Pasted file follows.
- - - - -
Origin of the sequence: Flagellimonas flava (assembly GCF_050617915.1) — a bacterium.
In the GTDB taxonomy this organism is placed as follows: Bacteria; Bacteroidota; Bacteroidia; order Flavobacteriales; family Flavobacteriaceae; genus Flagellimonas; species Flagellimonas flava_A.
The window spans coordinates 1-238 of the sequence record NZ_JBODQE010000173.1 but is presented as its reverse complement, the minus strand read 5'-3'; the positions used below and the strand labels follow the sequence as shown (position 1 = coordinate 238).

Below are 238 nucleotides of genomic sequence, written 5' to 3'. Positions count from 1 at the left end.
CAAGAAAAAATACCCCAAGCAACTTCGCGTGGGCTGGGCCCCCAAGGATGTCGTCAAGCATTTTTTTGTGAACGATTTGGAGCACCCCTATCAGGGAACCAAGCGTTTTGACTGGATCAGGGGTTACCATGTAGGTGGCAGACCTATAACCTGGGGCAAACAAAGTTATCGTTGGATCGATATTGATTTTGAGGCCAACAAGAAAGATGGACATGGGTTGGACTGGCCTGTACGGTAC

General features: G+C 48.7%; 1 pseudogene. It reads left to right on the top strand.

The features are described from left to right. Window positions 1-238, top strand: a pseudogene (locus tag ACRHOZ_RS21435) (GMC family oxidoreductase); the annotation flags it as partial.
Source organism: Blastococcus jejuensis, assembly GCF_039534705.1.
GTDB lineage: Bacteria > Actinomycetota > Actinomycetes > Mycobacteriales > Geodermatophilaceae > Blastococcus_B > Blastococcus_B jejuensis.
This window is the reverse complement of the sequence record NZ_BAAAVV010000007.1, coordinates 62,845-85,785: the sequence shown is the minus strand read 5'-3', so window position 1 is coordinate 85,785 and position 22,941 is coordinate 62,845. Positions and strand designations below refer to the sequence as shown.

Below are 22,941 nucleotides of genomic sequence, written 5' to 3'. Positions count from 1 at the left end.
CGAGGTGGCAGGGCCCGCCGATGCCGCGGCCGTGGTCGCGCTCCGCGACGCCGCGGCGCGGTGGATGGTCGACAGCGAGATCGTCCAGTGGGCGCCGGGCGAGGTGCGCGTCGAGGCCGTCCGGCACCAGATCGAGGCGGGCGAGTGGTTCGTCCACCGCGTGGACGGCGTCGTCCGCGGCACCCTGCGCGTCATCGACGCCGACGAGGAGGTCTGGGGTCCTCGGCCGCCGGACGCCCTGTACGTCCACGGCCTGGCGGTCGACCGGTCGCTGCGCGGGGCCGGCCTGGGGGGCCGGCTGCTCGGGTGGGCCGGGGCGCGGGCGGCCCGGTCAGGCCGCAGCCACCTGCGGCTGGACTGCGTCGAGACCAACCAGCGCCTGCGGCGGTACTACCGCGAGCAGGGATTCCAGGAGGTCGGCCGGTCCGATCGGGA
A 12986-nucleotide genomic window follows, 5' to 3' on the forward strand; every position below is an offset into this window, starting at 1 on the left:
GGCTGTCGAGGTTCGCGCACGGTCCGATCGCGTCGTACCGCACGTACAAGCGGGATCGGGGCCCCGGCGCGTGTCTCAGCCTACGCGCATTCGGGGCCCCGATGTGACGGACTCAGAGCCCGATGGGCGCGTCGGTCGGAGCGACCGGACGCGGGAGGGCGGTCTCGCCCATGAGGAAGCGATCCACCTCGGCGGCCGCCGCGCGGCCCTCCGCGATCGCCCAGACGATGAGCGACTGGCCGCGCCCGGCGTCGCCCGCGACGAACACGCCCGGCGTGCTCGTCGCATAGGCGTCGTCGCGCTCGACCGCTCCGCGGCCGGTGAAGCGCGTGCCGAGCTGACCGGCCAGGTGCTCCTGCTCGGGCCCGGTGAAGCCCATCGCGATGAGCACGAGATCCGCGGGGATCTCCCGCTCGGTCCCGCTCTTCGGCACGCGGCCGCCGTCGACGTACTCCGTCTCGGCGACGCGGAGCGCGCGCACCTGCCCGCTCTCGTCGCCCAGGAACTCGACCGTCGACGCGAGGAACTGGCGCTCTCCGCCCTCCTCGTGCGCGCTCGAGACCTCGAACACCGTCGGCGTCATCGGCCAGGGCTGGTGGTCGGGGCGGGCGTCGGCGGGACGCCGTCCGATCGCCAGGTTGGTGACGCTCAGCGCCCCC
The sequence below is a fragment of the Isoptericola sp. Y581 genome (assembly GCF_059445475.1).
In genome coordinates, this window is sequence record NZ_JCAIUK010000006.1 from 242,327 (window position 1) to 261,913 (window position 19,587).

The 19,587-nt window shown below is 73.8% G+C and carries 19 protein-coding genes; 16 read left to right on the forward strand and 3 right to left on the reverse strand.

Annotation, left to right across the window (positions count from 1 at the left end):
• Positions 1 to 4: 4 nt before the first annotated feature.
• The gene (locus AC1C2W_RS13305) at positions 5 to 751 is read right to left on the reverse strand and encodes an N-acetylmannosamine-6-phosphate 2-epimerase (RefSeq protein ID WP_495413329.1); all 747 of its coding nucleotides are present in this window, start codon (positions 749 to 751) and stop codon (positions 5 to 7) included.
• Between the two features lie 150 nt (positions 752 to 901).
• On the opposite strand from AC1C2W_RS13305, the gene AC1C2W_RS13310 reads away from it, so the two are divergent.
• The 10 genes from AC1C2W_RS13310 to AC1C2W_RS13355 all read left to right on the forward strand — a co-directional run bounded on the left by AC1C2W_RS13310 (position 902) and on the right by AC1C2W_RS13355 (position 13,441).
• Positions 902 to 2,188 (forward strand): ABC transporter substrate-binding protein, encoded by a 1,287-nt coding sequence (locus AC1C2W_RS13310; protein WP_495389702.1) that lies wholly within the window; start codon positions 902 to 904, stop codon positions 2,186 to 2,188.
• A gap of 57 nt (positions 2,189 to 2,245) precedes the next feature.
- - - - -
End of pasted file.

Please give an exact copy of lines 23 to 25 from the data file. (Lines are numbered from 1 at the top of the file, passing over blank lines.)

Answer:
• The 10 genes from AC1C2W_RS13310 to AC1C2W_RS13355 all read left to right on the forward strand — a co-directional run bounded on the left by AC1C2W_RS13310 (position 902) and on the right by AC1C2W_RS13355 (position 13,441).
• Positions 902 to 2,188 (forward strand): ABC transporter substrate-binding protein, encoded by a 1,287-nt coding sequence (locus AC1C2W_RS13310; protein WP_495389702.1) that lies wholly within the window; start codon positions 902 to 904, stop codon positions 2,186 to 2,188.
• A gap of 57 nt (positions 2,189 to 2,245) precedes the next feature.